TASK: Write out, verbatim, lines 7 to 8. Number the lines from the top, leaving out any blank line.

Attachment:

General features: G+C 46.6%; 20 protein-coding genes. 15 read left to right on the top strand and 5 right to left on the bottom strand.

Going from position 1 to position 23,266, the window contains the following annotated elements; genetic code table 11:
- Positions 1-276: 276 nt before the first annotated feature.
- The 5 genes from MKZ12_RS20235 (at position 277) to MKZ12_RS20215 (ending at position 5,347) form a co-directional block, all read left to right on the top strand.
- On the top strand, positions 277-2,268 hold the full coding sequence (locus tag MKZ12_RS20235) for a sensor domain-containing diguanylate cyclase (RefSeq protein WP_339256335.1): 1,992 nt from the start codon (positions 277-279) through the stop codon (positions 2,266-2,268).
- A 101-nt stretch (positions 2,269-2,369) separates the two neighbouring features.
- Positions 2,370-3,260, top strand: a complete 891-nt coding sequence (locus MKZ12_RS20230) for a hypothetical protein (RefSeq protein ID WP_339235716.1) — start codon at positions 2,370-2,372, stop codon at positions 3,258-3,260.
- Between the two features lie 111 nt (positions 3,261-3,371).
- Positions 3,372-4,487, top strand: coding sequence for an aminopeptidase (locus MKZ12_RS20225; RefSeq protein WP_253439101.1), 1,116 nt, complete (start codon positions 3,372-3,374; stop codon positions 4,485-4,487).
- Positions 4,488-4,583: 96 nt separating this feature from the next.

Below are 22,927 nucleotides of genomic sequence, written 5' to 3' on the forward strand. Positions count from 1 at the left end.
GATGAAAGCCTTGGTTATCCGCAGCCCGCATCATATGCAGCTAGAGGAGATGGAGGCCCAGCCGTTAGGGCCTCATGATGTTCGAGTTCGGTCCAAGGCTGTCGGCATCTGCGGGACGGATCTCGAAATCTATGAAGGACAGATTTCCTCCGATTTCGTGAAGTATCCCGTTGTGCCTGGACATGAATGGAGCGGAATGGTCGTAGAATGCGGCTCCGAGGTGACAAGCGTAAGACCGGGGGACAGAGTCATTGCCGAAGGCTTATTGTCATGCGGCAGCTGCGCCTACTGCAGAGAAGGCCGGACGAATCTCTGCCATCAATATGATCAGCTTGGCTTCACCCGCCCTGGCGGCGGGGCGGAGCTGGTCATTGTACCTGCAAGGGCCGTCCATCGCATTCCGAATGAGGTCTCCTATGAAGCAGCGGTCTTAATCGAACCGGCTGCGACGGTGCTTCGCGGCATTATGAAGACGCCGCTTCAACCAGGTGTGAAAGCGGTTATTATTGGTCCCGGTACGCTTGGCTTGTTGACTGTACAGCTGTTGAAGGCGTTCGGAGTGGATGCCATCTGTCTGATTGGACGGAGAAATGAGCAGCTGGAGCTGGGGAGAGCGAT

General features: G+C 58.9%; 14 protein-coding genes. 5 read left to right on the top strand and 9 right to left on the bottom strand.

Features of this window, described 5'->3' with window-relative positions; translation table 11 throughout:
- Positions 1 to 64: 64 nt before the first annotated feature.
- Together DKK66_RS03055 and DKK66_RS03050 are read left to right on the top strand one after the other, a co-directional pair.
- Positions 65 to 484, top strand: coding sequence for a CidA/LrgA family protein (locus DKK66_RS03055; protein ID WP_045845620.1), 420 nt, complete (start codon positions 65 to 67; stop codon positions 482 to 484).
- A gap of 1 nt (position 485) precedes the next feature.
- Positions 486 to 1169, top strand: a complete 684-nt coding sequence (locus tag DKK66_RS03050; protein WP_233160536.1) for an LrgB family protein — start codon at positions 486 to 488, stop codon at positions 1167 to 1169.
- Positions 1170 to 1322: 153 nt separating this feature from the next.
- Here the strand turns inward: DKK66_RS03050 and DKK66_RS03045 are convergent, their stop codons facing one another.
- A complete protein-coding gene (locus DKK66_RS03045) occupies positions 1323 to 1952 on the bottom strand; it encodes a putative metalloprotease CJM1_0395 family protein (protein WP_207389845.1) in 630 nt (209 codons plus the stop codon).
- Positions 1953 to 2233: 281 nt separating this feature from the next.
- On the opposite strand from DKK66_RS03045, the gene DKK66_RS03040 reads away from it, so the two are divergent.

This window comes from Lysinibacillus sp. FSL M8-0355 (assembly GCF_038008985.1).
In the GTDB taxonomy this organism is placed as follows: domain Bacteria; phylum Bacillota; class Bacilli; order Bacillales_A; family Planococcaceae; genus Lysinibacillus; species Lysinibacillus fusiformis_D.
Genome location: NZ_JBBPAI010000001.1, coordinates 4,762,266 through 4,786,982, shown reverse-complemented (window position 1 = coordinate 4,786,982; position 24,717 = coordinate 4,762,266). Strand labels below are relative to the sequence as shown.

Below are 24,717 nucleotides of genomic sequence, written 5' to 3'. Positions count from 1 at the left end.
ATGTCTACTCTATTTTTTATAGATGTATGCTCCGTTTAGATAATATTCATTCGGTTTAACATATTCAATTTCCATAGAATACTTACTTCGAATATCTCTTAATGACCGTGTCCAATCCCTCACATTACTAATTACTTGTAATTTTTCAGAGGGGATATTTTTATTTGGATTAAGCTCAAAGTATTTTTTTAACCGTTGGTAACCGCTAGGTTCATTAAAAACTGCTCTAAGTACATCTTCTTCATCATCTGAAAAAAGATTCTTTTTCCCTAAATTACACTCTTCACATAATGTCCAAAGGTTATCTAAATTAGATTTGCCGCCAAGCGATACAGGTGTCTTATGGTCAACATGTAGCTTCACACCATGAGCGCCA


- Positions 2,370-3,260, top strand: a complete 891-nt coding sequence (locus MKZ12_RS20230) for a hypothetical protein (RefSeq protein ID WP_339235716.1) — start codon at positions 2,370-2,372, stop codon at positions 3,258-3,260.
- Between the two features lie 111 nt (positions 3,261-3,371).